Touro Com Faculty and Students Train Young, Aspiring Physicians at Camp Med
Faculty members and students from Touro University Nevada’s College of Osteopathic Medicine participated in Camp MED to help prepare incoming high school students for a future career in medicine.
Camp MED gives aspiring young physicians the opportunity to work with professional physicians and student doctors in a week-long mentorship program. The experience allowed the young students to gain a deeper insight into the world of medicine.
Drs. Daliah Wachs and Noah Kohn helped mentor the groups of students, as did several of students from Touro’s College of Osteopathic Medicine.
Hosted by the Area Health Education Center (AHEC), Camp MED students were presented a hypothetical case of a boy suffering from an assortment of symptoms. Dressed in scrubs and separated into five groups, the students spent hour-long sessions in a variety of rotations to help find out what was wrong with their young patient.
Kohn said the sense of professionalism gave the kids an extra bode of confidence as they completed their tasks.
“The idea that we’ve had over the years is that wearing a white coat is a symbol to others of our professional status, but scrubs are a very similar type of symbol in terms of your professional identity,” he said. “When these students put on their scrubs with their stethoscopes, it lets them know, ‘Hey, I really can be a professional,’ and I think they carried themselves differently because of it.”
Students made the rounds learning about family medicine, cardiology, radiology, neurology and other subjects. Under the guidance of their mentors, they also learned how to properly listen to a heartbeat, test for reflexes and more while filling out workbooks.
“The young mind is ideal for learning, and what students are exposed to in school is a tiny fraction of the vast science world,” Wachs said. “Young minds are not to be underestimated, and this camp proves the thinking and deductive reasoning of which they are capable.”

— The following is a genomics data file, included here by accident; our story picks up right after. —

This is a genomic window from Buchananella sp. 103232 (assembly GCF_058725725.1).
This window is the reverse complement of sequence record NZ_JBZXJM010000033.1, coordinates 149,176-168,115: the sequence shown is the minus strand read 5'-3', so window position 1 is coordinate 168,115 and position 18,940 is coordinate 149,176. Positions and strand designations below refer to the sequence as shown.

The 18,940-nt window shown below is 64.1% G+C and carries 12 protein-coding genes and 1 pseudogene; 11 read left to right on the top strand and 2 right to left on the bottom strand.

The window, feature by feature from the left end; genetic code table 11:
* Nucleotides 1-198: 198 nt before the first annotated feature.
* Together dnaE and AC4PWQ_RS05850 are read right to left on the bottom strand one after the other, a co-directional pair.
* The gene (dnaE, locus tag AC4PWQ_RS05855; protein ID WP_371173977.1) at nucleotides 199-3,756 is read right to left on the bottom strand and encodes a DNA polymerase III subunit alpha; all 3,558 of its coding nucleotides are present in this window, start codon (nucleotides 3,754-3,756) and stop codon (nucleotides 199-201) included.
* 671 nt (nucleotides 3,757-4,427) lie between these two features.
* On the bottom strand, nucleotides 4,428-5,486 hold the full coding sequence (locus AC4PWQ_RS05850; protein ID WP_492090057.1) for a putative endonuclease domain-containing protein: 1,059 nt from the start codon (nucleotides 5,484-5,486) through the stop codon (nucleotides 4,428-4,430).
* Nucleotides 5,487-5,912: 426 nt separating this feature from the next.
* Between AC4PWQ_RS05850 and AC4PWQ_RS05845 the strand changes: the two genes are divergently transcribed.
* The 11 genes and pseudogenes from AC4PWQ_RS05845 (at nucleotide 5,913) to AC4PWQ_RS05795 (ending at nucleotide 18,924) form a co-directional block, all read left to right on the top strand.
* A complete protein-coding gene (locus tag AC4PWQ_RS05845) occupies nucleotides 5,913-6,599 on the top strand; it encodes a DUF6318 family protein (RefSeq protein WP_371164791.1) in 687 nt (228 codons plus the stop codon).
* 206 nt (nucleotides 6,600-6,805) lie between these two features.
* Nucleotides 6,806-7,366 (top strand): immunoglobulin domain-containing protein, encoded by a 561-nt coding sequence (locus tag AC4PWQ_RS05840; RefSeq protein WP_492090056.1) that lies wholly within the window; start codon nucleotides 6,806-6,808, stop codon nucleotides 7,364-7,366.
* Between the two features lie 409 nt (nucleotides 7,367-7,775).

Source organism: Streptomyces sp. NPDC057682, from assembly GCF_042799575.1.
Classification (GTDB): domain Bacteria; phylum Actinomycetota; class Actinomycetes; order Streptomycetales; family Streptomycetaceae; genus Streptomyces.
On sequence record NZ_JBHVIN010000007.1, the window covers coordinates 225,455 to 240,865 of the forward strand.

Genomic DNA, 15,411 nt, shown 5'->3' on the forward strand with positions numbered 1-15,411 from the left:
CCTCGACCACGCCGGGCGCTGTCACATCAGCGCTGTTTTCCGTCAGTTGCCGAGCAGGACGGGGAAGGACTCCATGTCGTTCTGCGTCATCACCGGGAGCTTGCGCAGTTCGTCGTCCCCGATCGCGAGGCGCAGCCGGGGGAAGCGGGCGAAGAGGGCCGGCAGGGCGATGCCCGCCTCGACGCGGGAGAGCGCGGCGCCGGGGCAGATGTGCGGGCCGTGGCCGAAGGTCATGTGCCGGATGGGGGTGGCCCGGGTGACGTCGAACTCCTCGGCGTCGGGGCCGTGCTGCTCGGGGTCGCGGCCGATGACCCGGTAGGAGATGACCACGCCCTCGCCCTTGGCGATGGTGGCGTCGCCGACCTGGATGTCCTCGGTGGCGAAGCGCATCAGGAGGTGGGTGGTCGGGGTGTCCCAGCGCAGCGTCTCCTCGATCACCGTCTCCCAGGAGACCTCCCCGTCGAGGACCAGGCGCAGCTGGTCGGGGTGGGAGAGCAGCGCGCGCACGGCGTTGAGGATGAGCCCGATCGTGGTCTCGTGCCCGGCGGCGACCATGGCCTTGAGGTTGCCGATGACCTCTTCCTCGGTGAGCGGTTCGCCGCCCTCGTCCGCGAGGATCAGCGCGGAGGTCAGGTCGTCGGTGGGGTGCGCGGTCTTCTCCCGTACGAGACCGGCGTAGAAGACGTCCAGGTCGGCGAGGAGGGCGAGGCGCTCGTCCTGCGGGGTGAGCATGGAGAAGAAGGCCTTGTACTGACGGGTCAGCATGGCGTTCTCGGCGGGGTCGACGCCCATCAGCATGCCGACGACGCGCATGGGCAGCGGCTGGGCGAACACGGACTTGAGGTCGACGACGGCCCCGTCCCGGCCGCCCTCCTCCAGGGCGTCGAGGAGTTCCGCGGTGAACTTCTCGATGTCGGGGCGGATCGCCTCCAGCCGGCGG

The goal of the program was to treat the Camp MED students like residents. With their case in hand, they spent the night inside the UNLV dorm rooms and ate their meals together, forming relationships that will hopefully help them in the future.
“It’s fascinating watching these students work, mostly because the technology they have at their fingertips is something I didn’t have when I was that young,” said Joanne Thio, DO20, who worked in Kohn’s group during Camp MED. “It makes me happy to see such young faces interested in a career in medicine. I think the future is bright.”
Though he was instrumental in helping the young participants acquire new skills in the medical field, Kohn said the experience was also a benefit to Touro students who gained useful mentoring skills in the process.
“For our medical students who participated, the benefit goes back to the old adage of see one; do one; teach one. The ability to translate the knowledge you have in a way that you can then transmit to others means that you really have to understand it,” Kohn said. “Their engagement with the kids really gave them the opportunity to fully grasp the knowledge they needed.”
Wachs enjoyed interacting with the Camp MED kids throughout the experience. Not only was she able to help guide the next generation of hopeful physicians, she was able to see herself in the teenagers as she helped quench their thirst for knowledge.
“The most enjoyable aspect of participating in Camp MED is working with students who were just like me…well, let’s just say a few years ago,” Wachs said. “This opportunity is phenomenal in that it can reaffirm their love for medicine as they embark on their years of training.”Learn More About Touro Nevada's DO Program